In its third year running, Programic Asia’s CFO Leadership Beyond Finance Program culminated in a 2-day MasterClass of well-attended sessions at The Holiday Inn Mumbai (Feb 20-21, 2017) followed by Holiday Inn Delhi (Feb 22-23, 2017). The forum was attended by high ranking CFOs and financial heads. Sectors represented included Pharmaceutical, Media & communication, banking, Research & Analytics, Manufacturing, Information Technology, Energy, Financial Institution, Engineering, Non Government Pvt Foundation, Management Consulting & Retail. This Program equips senior financial executives with the insights they need to become more effective leaders and better strategic advisors to their CEOs and Boards of Directors. We were privileged to bring together such an esteemed gathering of the heads of finance of the world’s leading brands. The meaningful dialogue and candid exchange of ideas among Fortune 1000 CFOs was a testament to an industry that is evolving more dynamically than ever.
Almost all the attendees agreed that the role of the CFO historically has been one of gate-keeping, primarily around accounting: looking at budgets, looking at what occurred in the past. having said that, our audience concluded that today, the CFO is being asked to play a more proactive role in planning and adding more value to the strategy of the company.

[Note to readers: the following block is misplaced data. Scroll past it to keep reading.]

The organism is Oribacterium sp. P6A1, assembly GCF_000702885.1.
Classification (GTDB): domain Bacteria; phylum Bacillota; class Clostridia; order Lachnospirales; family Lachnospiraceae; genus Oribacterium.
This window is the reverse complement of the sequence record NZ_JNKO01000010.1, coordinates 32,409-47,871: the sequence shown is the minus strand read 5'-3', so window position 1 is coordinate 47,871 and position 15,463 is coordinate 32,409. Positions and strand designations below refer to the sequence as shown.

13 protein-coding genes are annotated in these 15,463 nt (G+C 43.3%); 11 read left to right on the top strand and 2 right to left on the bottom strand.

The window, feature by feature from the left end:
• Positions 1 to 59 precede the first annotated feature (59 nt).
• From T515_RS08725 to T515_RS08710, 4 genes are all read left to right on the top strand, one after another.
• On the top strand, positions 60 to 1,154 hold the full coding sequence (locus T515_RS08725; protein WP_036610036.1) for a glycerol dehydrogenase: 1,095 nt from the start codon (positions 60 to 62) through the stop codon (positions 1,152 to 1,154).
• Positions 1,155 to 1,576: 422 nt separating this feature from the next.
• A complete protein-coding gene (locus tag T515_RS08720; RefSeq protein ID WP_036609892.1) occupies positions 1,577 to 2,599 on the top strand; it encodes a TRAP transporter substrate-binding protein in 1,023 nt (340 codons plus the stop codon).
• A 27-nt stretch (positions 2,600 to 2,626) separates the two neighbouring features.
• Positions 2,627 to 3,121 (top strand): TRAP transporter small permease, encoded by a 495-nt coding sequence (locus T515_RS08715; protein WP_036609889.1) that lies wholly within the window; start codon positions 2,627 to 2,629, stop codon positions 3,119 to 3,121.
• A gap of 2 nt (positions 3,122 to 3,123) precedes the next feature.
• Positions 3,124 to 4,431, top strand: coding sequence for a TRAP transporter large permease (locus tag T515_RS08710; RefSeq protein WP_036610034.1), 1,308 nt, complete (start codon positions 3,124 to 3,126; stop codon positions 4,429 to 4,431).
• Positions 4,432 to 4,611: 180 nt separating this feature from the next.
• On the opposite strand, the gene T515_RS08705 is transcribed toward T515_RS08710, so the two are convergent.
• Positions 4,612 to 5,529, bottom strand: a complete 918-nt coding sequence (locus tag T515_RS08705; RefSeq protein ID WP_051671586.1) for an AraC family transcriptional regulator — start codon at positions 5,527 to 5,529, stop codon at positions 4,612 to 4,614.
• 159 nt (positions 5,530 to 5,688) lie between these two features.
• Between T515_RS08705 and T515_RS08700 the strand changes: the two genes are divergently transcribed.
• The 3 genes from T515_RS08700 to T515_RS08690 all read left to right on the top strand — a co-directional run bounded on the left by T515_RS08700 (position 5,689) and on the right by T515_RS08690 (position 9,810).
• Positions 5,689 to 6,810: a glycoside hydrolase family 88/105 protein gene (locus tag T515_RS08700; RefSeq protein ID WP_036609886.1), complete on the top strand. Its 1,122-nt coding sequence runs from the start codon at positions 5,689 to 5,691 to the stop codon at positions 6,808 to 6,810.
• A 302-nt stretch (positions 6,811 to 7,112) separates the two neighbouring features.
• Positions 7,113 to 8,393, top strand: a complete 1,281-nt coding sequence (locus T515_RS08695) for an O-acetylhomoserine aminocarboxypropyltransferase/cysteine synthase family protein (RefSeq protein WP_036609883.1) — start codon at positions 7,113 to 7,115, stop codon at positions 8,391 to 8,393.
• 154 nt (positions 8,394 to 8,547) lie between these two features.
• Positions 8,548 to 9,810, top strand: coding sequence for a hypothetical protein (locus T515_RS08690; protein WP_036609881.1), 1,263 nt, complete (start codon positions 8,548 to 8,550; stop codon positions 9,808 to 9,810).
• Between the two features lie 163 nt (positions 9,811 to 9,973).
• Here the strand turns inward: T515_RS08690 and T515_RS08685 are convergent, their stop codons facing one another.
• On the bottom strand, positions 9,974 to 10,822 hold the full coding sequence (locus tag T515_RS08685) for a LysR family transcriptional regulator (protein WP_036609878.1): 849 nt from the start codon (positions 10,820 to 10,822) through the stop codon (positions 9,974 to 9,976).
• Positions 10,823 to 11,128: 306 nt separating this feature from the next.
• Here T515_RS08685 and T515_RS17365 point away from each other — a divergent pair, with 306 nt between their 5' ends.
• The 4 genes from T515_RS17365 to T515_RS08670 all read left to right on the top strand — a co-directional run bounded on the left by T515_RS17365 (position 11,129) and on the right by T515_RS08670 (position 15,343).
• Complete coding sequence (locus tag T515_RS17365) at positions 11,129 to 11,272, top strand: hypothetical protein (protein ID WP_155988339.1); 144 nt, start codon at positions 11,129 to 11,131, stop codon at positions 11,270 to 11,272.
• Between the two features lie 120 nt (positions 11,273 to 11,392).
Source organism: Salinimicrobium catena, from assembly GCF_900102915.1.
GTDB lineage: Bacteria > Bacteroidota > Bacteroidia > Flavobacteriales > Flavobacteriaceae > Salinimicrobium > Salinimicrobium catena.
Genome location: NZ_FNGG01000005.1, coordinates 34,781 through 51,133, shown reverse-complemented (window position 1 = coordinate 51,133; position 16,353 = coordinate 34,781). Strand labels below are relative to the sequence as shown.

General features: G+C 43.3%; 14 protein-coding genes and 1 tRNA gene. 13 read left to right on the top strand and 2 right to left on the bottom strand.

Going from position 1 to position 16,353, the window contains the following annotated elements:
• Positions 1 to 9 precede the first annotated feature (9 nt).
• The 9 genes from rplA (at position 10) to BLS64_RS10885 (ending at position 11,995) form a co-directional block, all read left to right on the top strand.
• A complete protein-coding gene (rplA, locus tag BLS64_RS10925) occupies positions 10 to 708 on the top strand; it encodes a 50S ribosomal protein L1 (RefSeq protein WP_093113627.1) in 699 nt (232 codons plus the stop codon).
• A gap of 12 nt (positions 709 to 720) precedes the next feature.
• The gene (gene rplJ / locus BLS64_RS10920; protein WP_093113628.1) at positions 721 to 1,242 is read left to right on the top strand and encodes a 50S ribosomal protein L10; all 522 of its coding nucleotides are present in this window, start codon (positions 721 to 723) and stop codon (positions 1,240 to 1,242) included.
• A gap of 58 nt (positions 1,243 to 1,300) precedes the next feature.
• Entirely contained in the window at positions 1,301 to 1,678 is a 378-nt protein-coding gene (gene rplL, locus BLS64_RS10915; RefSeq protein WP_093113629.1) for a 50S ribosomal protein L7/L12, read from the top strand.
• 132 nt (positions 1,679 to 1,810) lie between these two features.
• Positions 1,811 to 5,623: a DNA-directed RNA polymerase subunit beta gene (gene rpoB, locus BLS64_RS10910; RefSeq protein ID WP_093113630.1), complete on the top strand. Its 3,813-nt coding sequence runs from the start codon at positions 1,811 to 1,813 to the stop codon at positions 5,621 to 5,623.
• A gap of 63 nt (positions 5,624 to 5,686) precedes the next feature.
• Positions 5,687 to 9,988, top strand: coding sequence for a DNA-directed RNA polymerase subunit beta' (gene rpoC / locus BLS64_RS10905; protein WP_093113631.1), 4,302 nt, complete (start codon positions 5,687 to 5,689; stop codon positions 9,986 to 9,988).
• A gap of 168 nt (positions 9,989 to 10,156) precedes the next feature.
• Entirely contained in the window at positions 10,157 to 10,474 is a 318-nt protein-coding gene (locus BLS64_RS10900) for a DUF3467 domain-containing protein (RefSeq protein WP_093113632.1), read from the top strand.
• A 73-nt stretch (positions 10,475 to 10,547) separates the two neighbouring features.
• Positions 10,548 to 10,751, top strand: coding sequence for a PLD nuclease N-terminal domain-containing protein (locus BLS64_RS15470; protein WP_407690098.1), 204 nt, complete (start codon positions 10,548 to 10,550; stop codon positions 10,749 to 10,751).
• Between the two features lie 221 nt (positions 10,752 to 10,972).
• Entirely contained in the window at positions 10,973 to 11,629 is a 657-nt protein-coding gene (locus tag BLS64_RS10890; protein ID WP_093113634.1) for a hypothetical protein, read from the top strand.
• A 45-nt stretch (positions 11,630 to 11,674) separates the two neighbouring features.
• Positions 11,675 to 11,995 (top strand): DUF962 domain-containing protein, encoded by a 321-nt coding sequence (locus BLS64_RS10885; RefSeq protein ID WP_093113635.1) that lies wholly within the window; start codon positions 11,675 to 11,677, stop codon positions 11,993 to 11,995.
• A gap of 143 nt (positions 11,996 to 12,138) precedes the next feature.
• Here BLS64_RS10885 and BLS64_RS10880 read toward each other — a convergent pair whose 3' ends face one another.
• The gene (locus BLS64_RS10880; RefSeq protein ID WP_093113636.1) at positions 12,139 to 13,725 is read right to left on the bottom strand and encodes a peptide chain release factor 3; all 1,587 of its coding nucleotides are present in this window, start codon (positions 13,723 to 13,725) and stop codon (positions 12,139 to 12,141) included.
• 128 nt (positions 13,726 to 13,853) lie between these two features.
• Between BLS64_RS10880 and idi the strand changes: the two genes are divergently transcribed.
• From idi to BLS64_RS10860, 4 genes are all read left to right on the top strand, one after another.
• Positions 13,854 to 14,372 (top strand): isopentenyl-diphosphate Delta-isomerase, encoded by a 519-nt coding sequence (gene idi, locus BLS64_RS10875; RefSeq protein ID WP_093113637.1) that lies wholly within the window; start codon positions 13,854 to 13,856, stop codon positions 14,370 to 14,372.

In one of the presentations I heard from the CFO of NAB quote, “We have to change the way we look at things: looking forward more, not backward. We have to look at both non-financial and financial information to make your decisions. You have to be seen to have the right skills to be able to work with your business partner.”
After having running similar sessions in Singapore, Malaysia, Hong Kong and Indonesia, we realised that the crux in India was no different. This change requires a more analytical skillset and also that the CFO have strong communication skills. This includes not only communication and improved analytics, but how to talk and master new communication styles.